Physiological needs

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Physiological needs : 

Physiological needs By: Elizabeth Wilson

Physiological needs are… : 

Physiological needs are… The needs required to sustain life (NetMBA.com). For instance- Air Water Nourishment Sleep

Maslow’s Hierarchy of Needs : 

Maslow’s Hierarchy of Needs Everyone has these physiological needs and you cannot survive without them. According to Maslow’s Hierarchy of Needs, physiological needs are at the bottom of this pyramid. ("Motivation," 2009) This is because these needs must be established before building onto the foundation. If your physiological needs are not established then you can’t exist.

Motives Serve to Satisfy Needs : 

Motives Serve to Satisfy Needs According to Columbia Electronic Encyclopedia, 6th Edition, 10/1/2009, p1-1, “Motivation, in psychology, is the intention of achieving a goal, leading to goal-directed behavior.” ("Motivation," 2009) Which leads me to my next point, every human has a drive to do something. This drive is an innate biological mechanism. In turn you learn these mechanisms and use them to your advantage to survive.

Satisfying Your Needs : 

Satisfying Your Needs Biological needs Higher needs Food Water Oxygen Rest & sleep Activity Vitamins & minerals pH balance Temperature (98.6 or close to it) Excretion Sex Avoid pain Companionship (love) Friends (belongingness) Safety & security Esteem Self-actualization, which according to dictionary.com, states, “the achievement of one's full potential through creativity, independence, spontaneity, and a grasp of the real world.” ("Dictionary.com," 2009)

Drives Vs. Motives : 

Drives Vs. Motives Drives serve to fulfill biological needs or a physiological deficiency. Drive-to strive vigorously toward a goal or objective ("Dictionary.com," 2009). Motives serve to fulfill needs not required by your body. Motive- something that causes a person to act in a certain way, do a certain thing, etc.; incentive ("Dictionary.com," 2009).

What Plays an Important Role in Motivation? : 

What Plays an Important Role in Motivation? Beliefs are one of the most important role players in one’s motivation to act in any manner. Positive Reinforcement from others let us know if they have expectations for us, which in turn influences our actions. It is vital to each individual that we have and uphold one’s own beliefs. Don’t be quick to judge. Be open to new ideas and activities but be wary of what you believe is wrong and right.

Intrinsic Motivation : 

Intrinsic Motivation “Intrinsic motivation is the energy source that is central to the active nature of the organism.” (Deci, & Ryan, 1985) The points in this were that not all behaviors are drive-based, and they are not a function of external controls either. If a person is intrinsically motivated then they are one following one’s interests. These behaviors are based in four primary drives. All that happen to be physiological needs.

Empirical Drive Theory : 

Empirical Drive Theory Four primary drives: Hunger Thirst Sex Avoidance of pain Drives provide the energy for behavior. Behavior is then reinforced by a primary reinforcer, that supports the behavior. This in turn strengthens the various responses. (Deci, & Ryan, 1985)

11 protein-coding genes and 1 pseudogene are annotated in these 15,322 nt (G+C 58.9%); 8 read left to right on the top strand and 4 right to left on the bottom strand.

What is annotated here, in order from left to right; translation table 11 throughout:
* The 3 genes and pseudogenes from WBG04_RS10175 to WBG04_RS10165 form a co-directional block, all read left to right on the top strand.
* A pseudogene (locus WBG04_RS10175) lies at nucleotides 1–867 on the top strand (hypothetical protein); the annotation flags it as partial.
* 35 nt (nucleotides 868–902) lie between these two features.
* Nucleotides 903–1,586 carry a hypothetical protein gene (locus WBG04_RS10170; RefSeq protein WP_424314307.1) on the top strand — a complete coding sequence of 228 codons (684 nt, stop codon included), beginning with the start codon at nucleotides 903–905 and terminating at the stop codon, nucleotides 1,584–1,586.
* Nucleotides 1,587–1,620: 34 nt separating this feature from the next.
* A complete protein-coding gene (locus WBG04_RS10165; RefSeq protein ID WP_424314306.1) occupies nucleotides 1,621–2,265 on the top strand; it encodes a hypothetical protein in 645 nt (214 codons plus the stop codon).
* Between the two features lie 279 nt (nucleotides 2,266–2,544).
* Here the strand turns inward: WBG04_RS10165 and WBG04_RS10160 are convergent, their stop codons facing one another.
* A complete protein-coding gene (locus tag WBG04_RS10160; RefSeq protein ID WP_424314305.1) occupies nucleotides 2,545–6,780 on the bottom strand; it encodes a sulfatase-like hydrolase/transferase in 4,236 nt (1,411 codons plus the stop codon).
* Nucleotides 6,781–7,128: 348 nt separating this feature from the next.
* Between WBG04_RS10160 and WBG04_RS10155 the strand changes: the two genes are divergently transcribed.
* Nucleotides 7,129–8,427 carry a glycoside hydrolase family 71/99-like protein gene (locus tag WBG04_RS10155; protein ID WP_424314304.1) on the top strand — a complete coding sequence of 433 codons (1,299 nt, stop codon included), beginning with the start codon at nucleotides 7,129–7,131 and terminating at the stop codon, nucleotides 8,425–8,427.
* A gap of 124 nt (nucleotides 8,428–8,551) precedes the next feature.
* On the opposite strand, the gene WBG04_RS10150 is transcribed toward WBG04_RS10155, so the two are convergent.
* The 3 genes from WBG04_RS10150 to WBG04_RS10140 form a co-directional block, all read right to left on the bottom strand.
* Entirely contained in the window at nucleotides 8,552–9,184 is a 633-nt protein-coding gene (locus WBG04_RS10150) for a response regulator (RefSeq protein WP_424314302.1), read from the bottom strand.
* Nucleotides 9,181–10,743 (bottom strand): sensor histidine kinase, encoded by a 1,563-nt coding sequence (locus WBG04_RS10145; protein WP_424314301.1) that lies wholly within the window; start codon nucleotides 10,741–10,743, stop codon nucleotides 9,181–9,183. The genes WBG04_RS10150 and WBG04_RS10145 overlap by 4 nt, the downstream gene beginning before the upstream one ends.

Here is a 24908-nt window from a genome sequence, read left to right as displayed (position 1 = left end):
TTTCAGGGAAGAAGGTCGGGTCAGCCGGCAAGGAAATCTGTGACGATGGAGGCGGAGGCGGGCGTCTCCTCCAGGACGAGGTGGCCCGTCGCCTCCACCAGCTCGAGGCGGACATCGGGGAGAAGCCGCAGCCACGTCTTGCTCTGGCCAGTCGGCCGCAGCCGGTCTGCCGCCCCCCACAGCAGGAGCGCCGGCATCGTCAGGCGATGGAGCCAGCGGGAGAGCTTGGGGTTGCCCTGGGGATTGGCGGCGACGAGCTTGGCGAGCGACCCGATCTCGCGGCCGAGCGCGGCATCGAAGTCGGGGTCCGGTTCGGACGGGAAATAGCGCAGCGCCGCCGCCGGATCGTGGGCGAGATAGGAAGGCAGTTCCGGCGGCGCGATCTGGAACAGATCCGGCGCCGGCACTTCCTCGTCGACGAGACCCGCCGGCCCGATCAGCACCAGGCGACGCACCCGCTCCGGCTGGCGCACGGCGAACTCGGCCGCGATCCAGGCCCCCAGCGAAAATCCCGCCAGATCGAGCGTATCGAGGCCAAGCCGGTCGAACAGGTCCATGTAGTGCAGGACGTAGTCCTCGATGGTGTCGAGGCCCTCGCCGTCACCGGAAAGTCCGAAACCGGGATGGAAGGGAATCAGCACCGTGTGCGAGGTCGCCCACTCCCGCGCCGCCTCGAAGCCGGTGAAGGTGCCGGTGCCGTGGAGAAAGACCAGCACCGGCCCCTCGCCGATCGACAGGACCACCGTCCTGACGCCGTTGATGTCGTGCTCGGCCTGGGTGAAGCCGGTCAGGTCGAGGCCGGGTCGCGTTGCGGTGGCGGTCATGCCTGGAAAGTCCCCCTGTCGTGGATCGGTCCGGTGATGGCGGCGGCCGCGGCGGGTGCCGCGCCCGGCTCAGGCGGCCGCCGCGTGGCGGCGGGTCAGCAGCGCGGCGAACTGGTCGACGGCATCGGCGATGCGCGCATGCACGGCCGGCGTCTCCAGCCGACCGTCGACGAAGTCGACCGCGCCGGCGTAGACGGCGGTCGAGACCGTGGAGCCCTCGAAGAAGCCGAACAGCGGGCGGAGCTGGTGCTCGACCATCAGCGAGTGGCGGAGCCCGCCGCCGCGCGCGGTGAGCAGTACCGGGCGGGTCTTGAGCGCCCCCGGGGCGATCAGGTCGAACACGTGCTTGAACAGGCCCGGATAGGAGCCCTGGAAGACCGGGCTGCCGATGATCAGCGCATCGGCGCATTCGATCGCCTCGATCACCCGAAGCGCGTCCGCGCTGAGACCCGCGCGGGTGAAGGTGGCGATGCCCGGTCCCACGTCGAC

Continued : 

Continued There is a secondary reinforcer. Exploration from curiosity is a reinforcer by itself. But only with periodical repairs from the primary reinforcer (Deci, & Ryan, 1985). “If exploration is to be considered a drive, it must have the same functional properties as the established drives such as hunger, thirst, and sex.” (Deci, & Ryan, 1985)

One New Drive Explanation : 

One New Drive Explanation For example, if boredom is said to cause exploration, then you will only return to a boredom state again. “Attempting to use the drive theory approach to explain intrinsically motivated behaviors such as exploration and manipulation did prove useful, however, in that it clearly isolated this motivation source as being different from drives. (Deci, & Ryan, 1985).

A Clear Distinction : 

A Clear Distinction Drives are based in non-nervous system tissue deficits. (Deci, & Ryan, 1985) This clearly means that the difference between intrinsic motivation and drives is physiological not psychological. The two types of motivation you have at birth is now distinct. It is based on a non-nervous-system tissue deficit (Deci, & Ryan, 1985).

Conclusion : 

Conclusion Now I hope you have more of an understanding of your physiological needs and the difference between motives and drives. Remember a motive is your intentions while a drive is striving for a goal or objective. You are now informed and fully aware of what your body needs to survive and why it is that way.

References : 

References Book Deci, E.L., & Ryan, R.M. (1985). Intrinsic motivation and self-determination in human behavior. New York, NY: Plenum Press. Online Resource (2009). Dictionary.com. Retrieved from http://dictionary.reference.com/browse/self+actualization http://dictionary.reference.com/browse/Drives http://dictionary.reference.com/browse/motives Journal Article (2009). Motivation. Columbia Electronic Encyclopedia, 6th Edition, p1-1.